All data are expressed as means ± standard deviations (SDs). Statistical differences between samples were resolved by Student’s t-tests.
Results and Discussion
Effect of J6 on Cell Viability
For the cytotoxicity assay, murine RAW 264.7 macrophage cells were treated for 24 h with 1 µg/mL LPS alone or in combination with various concentrations of J6 extract (50, 100, or 200 µg/mL). An increase in cell viability and no toxicity were observed in the J6-treated samples relative to that of the control group (Fig. 1, line plot), which was consistent with the results of a previous study on the anti-inflammatory effect of Scutellariae radix extract.16 Up to 200 µg/mL of J6 extract, near the cytotoxic threshold concentration, was used further to assay the inhibitory activity of J6 on the generation of NO, PGE2, and pro-inflammatory cytokines.
Effect of J6 on NO Generation
The effect of J6 extract on the generation of NO, a critical mediator of the inflammatory response, was examined (Fig. 1, bar graph). RAW264.7 cells were treated with LPS and J6 extract as described above and the generated NO was quantified as nitrite using a Griess assay. Relative to that of the LPS-only-treated group, NO production was decreased by 64% at the peak concentration of 200 µg/mL J6 extract. This confirmed the potent inhibitory activity of J6 on NO production and its potential to inhibit iNOS expression.
|Figure 1: Effect of J6 extract on nitric oxide production in LPS-stimulated RAW264.7 cells.
Cells were stimulated with 1 μg/mL LPS alone or in combination with various concentrations (50, 100, or 200 μg/mL) of J6 for 24 h. Nitric oxide production was determined by the Griess reagent method. Cell viability was determined using an MTT assay from the 24-h culture of cells stimulated with LPS (1 μg/mL) in the presence of J6. All data are expressed as the means ± SD of triplicate experiments. *p <0.005, **p<0.001 versus LPS alone. IC50= 158.6 μg/mL.
Effect of J6 extract on PGE2 production in LPS-stimulated RAW264.7 cells
RAW 264.7 cells were plated and treated with LPS and J6 extract as described in the NO assay and PGE2 generation was then assessed using a PGE2 ELISA kit. The cells were treated with J6 at various concentrations of 50, 100, and 200 µg/mL. Relative to that of the cells treated with LPS only, PGE2 production was substantially decreased over the J6 concentration range of 50–200 µg/mL; this reduction reached 95.5% at the peak concentration of 200 µg/mL J6 (Fig. 2). Therefore, J6 extract inhibited LPS-induced PGE2 production concentration-dependently.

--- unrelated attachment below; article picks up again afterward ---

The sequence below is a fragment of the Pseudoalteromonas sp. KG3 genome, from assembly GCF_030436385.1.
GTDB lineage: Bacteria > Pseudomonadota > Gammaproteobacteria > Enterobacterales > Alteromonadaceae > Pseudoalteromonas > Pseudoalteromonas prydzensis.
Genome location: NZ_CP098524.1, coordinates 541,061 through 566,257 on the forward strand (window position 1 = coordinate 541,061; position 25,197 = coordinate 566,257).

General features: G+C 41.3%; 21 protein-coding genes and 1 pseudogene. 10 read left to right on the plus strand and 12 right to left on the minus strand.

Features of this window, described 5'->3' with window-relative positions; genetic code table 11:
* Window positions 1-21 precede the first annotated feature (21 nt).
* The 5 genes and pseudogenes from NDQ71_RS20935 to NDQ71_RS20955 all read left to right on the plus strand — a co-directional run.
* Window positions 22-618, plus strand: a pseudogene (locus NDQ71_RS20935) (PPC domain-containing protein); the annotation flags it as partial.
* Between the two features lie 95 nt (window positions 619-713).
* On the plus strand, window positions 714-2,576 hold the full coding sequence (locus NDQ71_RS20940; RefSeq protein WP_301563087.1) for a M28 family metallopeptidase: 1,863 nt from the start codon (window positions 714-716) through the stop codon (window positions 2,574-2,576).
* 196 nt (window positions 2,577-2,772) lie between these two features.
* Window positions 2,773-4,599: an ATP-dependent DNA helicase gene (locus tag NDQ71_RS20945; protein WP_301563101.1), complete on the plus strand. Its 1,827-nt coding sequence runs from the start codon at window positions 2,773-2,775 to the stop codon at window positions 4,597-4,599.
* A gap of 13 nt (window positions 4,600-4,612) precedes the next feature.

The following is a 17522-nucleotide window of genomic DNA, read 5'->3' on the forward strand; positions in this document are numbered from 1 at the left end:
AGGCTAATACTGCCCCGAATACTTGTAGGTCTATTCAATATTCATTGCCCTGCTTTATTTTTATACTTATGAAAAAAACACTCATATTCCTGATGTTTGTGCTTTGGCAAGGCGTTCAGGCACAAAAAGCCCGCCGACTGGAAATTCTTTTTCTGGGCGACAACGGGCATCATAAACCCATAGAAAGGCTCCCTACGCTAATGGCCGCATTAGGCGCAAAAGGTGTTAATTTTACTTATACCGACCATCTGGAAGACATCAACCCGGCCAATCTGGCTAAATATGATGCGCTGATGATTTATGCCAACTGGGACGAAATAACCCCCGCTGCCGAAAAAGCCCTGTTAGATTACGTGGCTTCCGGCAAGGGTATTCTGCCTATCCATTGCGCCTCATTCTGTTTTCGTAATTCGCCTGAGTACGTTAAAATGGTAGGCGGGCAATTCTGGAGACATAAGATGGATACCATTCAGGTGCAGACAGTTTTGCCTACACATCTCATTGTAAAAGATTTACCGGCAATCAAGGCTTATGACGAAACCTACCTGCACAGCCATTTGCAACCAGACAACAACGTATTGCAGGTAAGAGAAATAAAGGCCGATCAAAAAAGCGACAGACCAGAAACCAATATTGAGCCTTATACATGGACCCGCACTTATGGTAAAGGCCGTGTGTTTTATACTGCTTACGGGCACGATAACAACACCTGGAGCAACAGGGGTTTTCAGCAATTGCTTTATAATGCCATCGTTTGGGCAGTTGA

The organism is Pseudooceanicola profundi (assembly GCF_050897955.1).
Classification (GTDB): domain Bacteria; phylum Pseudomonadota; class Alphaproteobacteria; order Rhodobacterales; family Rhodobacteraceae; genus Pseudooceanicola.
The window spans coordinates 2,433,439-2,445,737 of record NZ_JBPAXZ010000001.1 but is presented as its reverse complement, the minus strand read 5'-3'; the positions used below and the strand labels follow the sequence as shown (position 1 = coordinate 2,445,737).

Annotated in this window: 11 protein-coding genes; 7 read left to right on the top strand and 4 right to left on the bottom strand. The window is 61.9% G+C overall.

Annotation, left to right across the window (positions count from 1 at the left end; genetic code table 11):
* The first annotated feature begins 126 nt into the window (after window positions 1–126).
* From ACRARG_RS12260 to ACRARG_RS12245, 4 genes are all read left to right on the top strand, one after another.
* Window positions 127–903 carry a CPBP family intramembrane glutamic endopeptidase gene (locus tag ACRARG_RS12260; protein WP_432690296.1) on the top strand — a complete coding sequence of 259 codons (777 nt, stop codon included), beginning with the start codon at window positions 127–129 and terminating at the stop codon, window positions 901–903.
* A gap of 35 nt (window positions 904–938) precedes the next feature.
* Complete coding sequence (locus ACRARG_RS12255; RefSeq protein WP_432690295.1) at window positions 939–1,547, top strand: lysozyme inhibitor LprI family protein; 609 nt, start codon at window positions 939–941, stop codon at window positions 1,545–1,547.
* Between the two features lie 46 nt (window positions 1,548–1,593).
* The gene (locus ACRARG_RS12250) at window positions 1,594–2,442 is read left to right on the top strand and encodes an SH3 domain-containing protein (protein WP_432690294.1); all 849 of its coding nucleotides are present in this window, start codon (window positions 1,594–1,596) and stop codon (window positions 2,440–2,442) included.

|Figure 2: Effect of J6 on PGE2 production in LPS-stimulated RAW264.7 cells.
Cells were stimulated with 1 μg/mL LPS with or without various concentrations (50, 100, or 200 μg/mL) of J6 for 24 h. PGE2 production was measured by ELISA. The data represent the means ± SD of triplicate experiments. *p <0.005, **p<0.001 versus LPS alone. IC50=18.3 μg/mL.
Effect of J6 Extract on Pro-inflammatory Cytokine (IL-1β, IL-6, and TNF-α) Generation
Cytokines act as mediators in the activation, proliferation, and differentiation of immune cells and typical pro-inflammatory cytokines, such as IL-1β, IL-6, and TNF-α, are well recognized as modulators of inflammatory responses both in vitro and in vivo.17 The effect of J6 extract on the production of these three pro-inflammatory cytokines in the presence and absence of LPS was examined. The secretion of IL-1β, IL-6, and TNF-α was increased in the medium of LPS-treated cells (Fig. 3, 4, 5). Relative to that of the LPS-only-treated group, IL-1β and IL-6 production were concentration-dependently decreased by J6 extract, reaching 43.5% (Fig. 3) and 80% (Fig. 4) reduction, respectively, at 200 µg/mL J6. Similarly, TNF-α production was decreased in a concentration-dependent manner (Fig. 5). This confirmed the anti-inflammatory effect of J6 extract on secretion of the three pro-inflammatory cytokines, IL-1β, IL-6, and TNF-α, in LPS-stimulated RAW264.7 cells.
|Figure 3: Effect of J6 on IL-1β production in LPS-stimulated RAW264.7 cells.
Cells were stimulated with 1 μg/mL of LPS only or with various concentrations (50, 100, and 200 μg/mL) of J6 for 24 h. IL-1β production was measured by ELISA. The data represent the means ± SD of triplicate experiments. *p <0.005, **p<0.001 versus LPS alone.